Pothecary CA, Jane DE, Salt TE (2002) Reduction of excitatory transmission in the retino-collicular pathway via selective activation of mGlu8 receptors by DCPG. Neuropharmacology 43: 231-234.
Do KQ, Grima G, Benz B, Salt TE (2002) Glial-Neuronal Transfer of Arginine and S-Nitrosothiols in Nitric Oxide Transmission. Ann NY Acad Sci 962: 81-92.
Cirone J, Pothecary CA, Turner JP, Salt TE (2002) Group I metabotropic glutamate receptors (mGluRs) modulate visual responses in the superficial superior colliculus of the rat. Journal of Physiology 541:895-903.
Cirone J, Sharp C, Jeffery G, Salt TE (2002) Distribution of metabotropic glutamate receptors in the superior colliculus of the adult rat, ferret and cat. Neuroscience 109:779-786.
Salt TE (2001) Metabotropic glutamate (mGlu) receptors and nociceptive processing. Drug Development Research, 54:129-139.
Spooren WPJM; Gasparini F; Salt TE; Kuhn R; (2001) Novel allosteric antagonists shed light on mGluR5 receptors and CNS disorders. Trends in Pharmacological Sciences, 22: 331-337.
Cirone J; Salt TE; (2001) Group II and III metabotropic glutamate (mGlu) receptors contribute to different aspects of visual response processing in the superior colliculus. Journal of Physiology, 534: 169-178.
Binns KE; Salt TE; (2001) Actions of the systemically active metabotropic glutamate antagonist MPEP on sensory responses of thalamic neurones. Neuropharmacology, 40: 639-644.
Salt TE; Zhang H; Mayer B; Benz B; Binns KE; Do KQ; (2000) Novel mode of nitric oxide neurotransmission mediated via S-nitroso-cysteinyl-glycine. European Journal of Neuroscience, 12: 3919-3925.
Turner JP; Salt TE; (2000) Synaptic activation of the Group I metabotropic glutamate receptor mGlu1 on the thalamocortical neurons of the rat dorsal lateral geniculate nucleus in vitro. Neuroscience, 100: 495-507.
Salt TE; Binns KE; (2000) Contributions of mGlu1 and mGlu5 receptors to interactions with N-methyl-D-aspartate receptor-mediated responses and nociceptive sensory responses of rat thalamic neurones. Neuroscience, 100: 375-380.
Binns KE; Salt TE; (2000) The functional influence of nicotinic cholinergic receptors on the visual responses of neurones in the superficial superior colliculus. Visual Neuroscience, 17: 283-289.
Cirone J; Salt TE; (2000) Physiological role of group III metabotropic glutamate receptors in visually responsive neurons of the superficial superior colliculus. European Journal of Neuroscience, 12: 847-855.
Turner JP; Salt TE; (1999) Group III metabotropic glutamate receptors control corticothalamic synaptic transmission in the thalamus in vitro. Journal of Physiology, 519: 481-491.
Salt TE; Turner JP; Kingston AE; (1999) Evaluation of agonists and antagonists acting at Group I metabotropic glutamate receptors in the thalamus in vivo. Neuropharmacology, 38: 1505-1510.
Salt TE; Binns KE; Turner JP; Gasparini F, and Kuhn R (1999) Antagonism of the mGlu5 agonist 2-chloro-5-hydroxyphenylglycine by the novel selective mGlu5 antagonist 6-methyl-2-(phenylethynyl)-pyridine (MPEP) in the thalamus. British Journal of Pharmacology, 127: 1057-1059.
Shaw PJ; Charles SL; Salt TE; (1999) Actions of 8-Bromo-cyclic-GMP on neurones in the thalamus in vivo and in vitro. Brain Research, 833: 272-277
Binns KE; Turner JP; Salt TE; (1999) Visual experience alters the molecular profile of NMDA-receptor-mediated sensory transmission. European Journal of Neuroscience, 11: 1101 -1104
Binns KE; Salt TE; (1998) Experience-dependent changes in the importance of N-methyl-D- aspartate (NMDA) receptors for visual transmission in superior colliculus. Developmental Brain Research, 110: 241-248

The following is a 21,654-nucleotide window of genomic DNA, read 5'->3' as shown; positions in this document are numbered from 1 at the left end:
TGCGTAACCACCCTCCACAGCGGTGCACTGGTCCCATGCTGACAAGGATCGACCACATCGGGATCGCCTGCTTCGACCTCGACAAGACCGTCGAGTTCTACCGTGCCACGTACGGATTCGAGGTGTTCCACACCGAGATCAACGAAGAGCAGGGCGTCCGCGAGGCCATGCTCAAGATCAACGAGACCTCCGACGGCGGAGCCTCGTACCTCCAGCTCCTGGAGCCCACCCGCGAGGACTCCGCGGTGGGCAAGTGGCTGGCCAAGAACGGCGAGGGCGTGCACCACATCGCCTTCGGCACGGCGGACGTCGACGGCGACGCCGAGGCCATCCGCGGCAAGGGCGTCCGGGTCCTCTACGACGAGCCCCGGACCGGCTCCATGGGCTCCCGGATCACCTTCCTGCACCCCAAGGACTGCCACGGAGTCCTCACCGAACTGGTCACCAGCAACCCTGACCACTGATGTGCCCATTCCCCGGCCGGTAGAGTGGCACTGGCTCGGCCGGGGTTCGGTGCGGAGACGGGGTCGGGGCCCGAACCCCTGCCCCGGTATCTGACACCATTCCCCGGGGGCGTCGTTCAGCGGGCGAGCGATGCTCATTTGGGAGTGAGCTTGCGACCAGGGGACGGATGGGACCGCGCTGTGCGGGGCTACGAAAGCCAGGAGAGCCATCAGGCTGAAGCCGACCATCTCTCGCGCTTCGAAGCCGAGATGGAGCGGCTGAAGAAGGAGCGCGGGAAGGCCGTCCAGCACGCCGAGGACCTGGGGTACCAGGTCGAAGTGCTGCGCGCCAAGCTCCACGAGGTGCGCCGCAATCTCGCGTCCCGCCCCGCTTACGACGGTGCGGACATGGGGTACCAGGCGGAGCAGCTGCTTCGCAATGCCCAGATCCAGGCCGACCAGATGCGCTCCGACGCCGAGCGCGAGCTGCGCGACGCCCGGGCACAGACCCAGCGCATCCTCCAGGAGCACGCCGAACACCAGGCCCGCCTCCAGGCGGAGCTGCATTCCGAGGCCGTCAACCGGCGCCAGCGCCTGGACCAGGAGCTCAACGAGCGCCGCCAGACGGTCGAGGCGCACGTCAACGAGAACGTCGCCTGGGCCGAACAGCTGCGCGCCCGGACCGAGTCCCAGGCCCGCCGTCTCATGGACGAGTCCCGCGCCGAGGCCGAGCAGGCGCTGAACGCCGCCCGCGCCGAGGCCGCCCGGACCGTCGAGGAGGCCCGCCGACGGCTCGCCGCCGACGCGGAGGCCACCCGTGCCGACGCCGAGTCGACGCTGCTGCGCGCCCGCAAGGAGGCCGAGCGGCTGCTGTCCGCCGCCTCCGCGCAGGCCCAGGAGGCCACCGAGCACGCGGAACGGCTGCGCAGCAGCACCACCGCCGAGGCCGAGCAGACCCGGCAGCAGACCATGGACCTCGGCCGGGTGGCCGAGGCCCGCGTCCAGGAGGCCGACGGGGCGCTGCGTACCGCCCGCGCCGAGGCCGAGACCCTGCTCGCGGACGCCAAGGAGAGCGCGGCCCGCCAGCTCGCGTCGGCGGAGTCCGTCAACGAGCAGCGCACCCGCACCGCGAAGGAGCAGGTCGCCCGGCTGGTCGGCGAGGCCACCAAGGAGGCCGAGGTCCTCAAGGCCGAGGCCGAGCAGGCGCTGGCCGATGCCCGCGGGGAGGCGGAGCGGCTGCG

Turner JP; Salt TE; (1998) Characterization of sensory and corticothalamic excitatory inputs to thalamocortical neurones in vitro. Journal of Physiology, 510: 829-843
Salt TE; Turner JP; (1998) Modulation of sensory inhibition in the ventrobasal thalamus via activation of Group II metabotropic glutamate receptors (mGluRs) by 2R,4R-APDC. Experimental Brain Research, 121: 181-185
Salt TE; Turner JP; (1998) Reduction of sensory and metabotropic glutamate receptor responses in the thalamus by the novel mGluR1-selective antagonist S-2-methyl-4-carboxy-phenylglycine (LY367385). Neuroscience, 85:655-658
Binns KE; Salt TE; (1998) Developmental changes in NMDA receptor mediated visual activity in the superior colliculus. Experimental Brain Research, 120: 335-344
Binns KE; Salt TE; (1997) Different roles for GABAA and GABAB receptors in visual processing in the superior colliculus. Journal of Physiology, 504: 629-639
Shaw PJ; Salt TE; (1997) Modulation of sensory and excitatory amino acid responses by nitric oxide donors and glutathione in the ventrobasal thalamus. European Journal of Neuroscience, 9: 1507-1513
Binns KE; Salt TE; (1997) Post eye-opening maturation of visual receptive field diameters in the superior colliculus. Developmental Brain Research, 99: 263-266.
Jeffery G; Sharp C; Malitschek B; Salt TE; Kuhn R; Knopfel T; (1996) Cellular localisation of metabotropic glutamate receptors in the optic nerve: A mechanism for axon-glia communication. Brain Research, 741: 75-81.
Salt TE; Eaton SA; Turner JP; (1996) Characterisation of the metabotropic glutamate receptors (mGluRs) which modulate GABA-mediated inhibition in the ventrobasal thalamus. Neurochemistry International, 29: 317-322.
Do KQ; Benz B; Grima G; GutteckAmsler U; Kluge I; Salt TE; (1996) Nitric oxide precursor arginine and S-nitrosoglutathione in synaptic and glial function. Neurochemistry International, 29: 213-224.
Binns KE; Salt TE; (1996) Corticofugal influences on visual responses in superior colliculus: The role of NMDA receptors. Visual Neuroscience, 13:683-694.
Eaton SA; Salt TE; (1996) Role of NMDA and metabotropic glutamate receptors in cortico-thalamic excitatory post-synaptic potentials in vivo. Neuroscience, 73:1-5.
Salt TE; Eaton SA; (1996) Functions of ionotropic and metabotropic glutamate receptors in sensory transmission in the thalamus. Progress in Neurobiology, 48:55-72.
Binns KE; Salt TE; (1996) The importance of NMDA receptors for multi-modal integration in the deep layers of the superior colliculus. Journal of Neurophysiology, 75:920-930.
This page last modified
4 April, 2006
by David Daniel